Hope and Failing

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My 12 year old nephew started running on his school’s cross country team a few weeks ago.  Most of my family lives in a small town where 6th through 12th grade share the same school, and this year they decided that the 6th graders would be allowed to join the High School Cross Country team.  Amazing opportunity for a 12 year old 6th grader!  He is so excited to race – and my brother and I are probably even more excited for him (escpecially since we were both runners in high school and college – oh, if I only knew then what I know now about training properly).

Well, he had three days of practice and the coach decided to let him race in the first race of the season the following day – 3 miles, a long way for a 12 year old who just started running formally a few days ago.  I guess my brother as well as his coach discussed pacing, and not going out too fast, etc. with him; however, my nephew was beyond excited for his first race.  The story goes that when the gun went off, he ran as hard as he could with the race leaders.  He was exhausted by halfway, and his coach, kudos to him for making this call, pulled him off the course.  My nephew was disappointed of course, but understood he had made a “tactical” error in the race and that he would learn how to pace properly in future races.  He had failed, but was also very hopeful that he could overcome his mistakes and have success in the future.  What an awesome experience for him to have!  Failing is so vital to our development and I wonder why so many people in our society these days don’t want kids to experience failure.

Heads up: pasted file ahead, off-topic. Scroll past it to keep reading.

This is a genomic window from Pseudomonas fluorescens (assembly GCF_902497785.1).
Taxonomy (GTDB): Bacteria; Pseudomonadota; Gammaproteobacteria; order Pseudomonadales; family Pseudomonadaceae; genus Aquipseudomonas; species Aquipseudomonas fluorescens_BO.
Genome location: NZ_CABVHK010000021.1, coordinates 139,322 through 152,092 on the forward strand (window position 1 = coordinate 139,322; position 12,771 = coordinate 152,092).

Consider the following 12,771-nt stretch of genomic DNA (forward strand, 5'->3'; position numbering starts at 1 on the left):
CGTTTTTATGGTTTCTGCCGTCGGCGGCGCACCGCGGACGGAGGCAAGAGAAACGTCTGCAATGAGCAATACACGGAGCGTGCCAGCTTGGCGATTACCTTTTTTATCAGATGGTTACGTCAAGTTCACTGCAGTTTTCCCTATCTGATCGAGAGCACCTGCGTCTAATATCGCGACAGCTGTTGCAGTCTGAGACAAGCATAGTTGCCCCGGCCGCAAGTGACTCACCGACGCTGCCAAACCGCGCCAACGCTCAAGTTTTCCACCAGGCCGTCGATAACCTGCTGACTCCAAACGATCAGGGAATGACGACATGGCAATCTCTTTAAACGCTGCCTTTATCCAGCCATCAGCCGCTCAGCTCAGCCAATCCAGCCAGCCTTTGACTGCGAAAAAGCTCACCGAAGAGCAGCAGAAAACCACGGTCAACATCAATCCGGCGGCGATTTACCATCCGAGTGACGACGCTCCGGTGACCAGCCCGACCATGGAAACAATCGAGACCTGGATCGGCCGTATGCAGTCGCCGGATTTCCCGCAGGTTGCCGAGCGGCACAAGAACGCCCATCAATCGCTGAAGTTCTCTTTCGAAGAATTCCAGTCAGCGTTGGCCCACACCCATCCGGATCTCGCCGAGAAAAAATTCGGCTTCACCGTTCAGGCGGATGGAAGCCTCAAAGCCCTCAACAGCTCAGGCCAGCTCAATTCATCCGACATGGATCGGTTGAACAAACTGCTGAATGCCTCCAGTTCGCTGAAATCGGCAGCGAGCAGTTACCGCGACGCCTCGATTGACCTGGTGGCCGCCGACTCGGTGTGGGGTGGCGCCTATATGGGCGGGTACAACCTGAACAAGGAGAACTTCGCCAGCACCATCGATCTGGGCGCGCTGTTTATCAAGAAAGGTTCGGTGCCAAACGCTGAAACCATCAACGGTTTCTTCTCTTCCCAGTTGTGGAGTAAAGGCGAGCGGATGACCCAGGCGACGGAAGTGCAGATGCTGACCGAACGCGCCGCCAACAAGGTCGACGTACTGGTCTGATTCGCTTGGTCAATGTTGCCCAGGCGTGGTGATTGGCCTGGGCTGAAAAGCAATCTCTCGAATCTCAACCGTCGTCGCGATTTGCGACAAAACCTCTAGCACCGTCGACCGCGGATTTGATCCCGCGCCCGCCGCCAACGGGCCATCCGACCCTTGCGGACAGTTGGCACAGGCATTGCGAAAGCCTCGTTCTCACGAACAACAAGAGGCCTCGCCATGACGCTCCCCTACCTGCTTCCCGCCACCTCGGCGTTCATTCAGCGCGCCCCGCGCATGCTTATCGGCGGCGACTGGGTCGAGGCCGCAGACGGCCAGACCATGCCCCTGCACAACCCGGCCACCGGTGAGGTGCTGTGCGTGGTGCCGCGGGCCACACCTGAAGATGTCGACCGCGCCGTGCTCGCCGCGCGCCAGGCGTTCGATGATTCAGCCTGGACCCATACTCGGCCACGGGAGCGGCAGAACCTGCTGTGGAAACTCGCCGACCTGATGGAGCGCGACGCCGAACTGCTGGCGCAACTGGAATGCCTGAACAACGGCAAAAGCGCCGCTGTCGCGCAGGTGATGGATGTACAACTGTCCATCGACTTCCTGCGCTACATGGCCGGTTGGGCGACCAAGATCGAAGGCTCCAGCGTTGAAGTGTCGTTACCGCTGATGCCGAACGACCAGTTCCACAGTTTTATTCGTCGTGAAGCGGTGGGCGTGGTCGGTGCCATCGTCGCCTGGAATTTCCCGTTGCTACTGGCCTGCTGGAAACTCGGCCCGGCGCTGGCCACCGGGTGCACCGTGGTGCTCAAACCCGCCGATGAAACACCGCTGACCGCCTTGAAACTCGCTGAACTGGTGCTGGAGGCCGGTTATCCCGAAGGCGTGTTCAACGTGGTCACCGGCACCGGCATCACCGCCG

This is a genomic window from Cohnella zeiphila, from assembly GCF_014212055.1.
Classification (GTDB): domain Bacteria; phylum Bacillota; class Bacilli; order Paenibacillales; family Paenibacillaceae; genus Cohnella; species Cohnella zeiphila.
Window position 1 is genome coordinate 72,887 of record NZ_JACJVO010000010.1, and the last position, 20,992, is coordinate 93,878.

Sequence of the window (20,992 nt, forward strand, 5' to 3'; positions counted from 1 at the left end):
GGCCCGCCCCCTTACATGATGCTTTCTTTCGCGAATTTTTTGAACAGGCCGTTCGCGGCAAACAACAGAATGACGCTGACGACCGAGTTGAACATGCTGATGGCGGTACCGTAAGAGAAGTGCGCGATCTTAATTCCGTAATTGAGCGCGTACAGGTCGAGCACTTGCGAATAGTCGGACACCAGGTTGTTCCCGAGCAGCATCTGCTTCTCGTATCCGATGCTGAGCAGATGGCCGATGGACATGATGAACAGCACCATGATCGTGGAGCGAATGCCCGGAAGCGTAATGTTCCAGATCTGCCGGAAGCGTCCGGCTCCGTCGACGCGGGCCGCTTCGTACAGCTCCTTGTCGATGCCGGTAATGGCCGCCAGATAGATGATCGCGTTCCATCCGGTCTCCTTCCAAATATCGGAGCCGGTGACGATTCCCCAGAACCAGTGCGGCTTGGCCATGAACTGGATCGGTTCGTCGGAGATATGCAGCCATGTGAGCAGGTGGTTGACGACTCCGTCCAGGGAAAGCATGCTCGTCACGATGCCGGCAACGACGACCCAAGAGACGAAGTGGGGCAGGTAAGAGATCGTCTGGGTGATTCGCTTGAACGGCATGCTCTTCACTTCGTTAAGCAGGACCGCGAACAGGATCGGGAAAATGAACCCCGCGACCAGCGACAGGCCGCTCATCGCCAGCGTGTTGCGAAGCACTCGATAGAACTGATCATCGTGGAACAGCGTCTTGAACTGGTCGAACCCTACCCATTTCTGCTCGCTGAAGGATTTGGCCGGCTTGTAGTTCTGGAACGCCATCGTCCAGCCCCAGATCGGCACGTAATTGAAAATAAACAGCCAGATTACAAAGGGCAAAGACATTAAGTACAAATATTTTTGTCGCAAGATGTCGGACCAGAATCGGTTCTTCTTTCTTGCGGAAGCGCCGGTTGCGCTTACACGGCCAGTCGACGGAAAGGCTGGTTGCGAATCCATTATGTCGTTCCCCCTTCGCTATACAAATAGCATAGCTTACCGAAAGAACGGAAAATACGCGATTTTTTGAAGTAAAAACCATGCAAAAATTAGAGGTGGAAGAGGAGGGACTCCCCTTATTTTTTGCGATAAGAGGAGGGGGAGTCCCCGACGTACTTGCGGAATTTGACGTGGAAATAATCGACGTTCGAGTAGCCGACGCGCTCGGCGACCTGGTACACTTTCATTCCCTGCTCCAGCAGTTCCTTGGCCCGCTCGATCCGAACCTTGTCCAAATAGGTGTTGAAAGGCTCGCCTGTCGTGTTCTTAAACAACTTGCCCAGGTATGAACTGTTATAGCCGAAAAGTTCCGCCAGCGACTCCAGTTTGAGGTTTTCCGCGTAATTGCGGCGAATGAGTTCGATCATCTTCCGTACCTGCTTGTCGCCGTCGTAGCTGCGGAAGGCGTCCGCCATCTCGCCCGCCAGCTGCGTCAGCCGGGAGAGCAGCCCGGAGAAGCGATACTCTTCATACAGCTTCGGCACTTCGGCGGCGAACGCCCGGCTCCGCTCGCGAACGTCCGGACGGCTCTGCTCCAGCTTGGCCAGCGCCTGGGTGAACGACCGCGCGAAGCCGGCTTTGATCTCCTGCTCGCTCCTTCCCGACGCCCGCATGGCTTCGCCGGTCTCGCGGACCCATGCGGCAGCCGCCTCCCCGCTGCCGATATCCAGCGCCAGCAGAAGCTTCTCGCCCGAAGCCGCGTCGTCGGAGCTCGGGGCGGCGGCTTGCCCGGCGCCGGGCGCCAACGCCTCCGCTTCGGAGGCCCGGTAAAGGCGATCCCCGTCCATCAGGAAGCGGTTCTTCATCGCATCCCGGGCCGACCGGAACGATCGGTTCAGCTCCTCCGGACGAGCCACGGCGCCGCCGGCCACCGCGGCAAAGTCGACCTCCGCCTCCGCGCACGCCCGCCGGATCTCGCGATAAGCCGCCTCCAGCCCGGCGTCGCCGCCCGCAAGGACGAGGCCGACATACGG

Well, it happens that I stumbled upon this great lecture by a researcher and college professor, Brene Brown, talking about Hope and Failure  www.youtube.com/watch?v=JJo4qXbz4G4

I think that all parents really need to listen to this.  About 9 1/2 minutes into this, she says “Hope is a function of struggle.”  Basically, research shows a direct relationship between high levels of hope and more experiences of failure (yes, the more times we have failed, the greater it seems our hope).  Learning how to persevere through failure, gives people a greater ability to hope.  It makes you wonder what future generations will be like now that our society is trying to take “failure” or the perception of failure out of school or kids’ sports – ie. the everyone gets a trophy mentally, or every game ends in a tie, or no one gets an “F” in class.  Will this lead to a generation without hope?


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